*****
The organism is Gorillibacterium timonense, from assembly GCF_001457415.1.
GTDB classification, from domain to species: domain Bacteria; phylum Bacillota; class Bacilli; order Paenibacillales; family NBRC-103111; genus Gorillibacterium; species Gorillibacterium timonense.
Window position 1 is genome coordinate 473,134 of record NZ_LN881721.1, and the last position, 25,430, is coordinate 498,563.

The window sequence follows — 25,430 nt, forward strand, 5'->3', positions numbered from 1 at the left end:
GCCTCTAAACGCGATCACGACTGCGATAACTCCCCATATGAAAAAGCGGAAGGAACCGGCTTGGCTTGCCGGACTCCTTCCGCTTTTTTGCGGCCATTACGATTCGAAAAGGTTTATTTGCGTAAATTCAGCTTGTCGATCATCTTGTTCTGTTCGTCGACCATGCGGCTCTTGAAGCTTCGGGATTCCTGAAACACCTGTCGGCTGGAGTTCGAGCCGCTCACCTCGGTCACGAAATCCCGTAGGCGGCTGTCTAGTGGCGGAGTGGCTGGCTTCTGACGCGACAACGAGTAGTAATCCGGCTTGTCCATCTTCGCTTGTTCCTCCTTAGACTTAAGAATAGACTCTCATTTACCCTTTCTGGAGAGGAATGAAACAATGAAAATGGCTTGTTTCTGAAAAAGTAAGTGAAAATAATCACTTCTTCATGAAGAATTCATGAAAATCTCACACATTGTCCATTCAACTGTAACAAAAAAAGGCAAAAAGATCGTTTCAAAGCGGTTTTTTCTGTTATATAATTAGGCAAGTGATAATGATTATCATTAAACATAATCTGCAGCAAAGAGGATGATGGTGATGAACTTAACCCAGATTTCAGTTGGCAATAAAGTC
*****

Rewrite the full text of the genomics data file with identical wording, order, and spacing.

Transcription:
The organism is Gorillibacterium timonense, from assembly GCF_001457415.1.
GTDB classification, from domain to species: domain Bacteria; phylum Bacillota; class Bacilli; order Paenibacillales; family NBRC-103111; genus Gorillibacterium; species Gorillibacterium timonense.
Window position 1 is genome coordinate 473,134 of record NZ_LN881721.1, and the last position, 25,430, is coordinate 498,563.

The window sequence follows — 25,430 nt, forward strand, 5'->3', positions numbered from 1 at the left end:
GCCTCTAAACGCGATCACGACTGCGATAACTCCCCATATGAAAAAGCGGAAGGAACCGGCTTGGCTTGCCGGACTCCTTCCGCTTTTTTGCGGCCATTACGATTCGAAAAGGTTTATTTGCGTAAATTCAGCTTGTCGATCATCTTGTTCTGTTCGTCGACCATGCGGCTCTTGAAGCTTCGGGATTCCTGAAACACCTGTCGGCTGGAGTTCGAGCCGCTCACCTCGGTCACGAAATCCCGTAGGCGGCTGTCTAGTGGCGGAGTGGCTGGCTTCTGACGCGACAACGAGTAGTAATCCGGCTTGTCCATCTTCGCTTGTTCCTCCTTAGACTTAAGAATAGACTCTCATTTACCCTTTCTGGAGAGGAATGAAACAATGAAAATGGCTTGTTTCTGAAAAAGTAAGTGAAAATAATCACTTCTTCATGAAGAATTCATGAAAATCTCACACATTGTCCATTCAACTGTAACAAAAAAAGGCAAAAAGATCGTTTCAAAGCGGTTTTTTCTGTTATATAATTAGGCAAGTGATAATGATTATCATTAAACATAATCTGCAGCAAAGAGGATGATGGTGATGAACTTAACCCAGATTTCAGTTGGCAATAAAGTC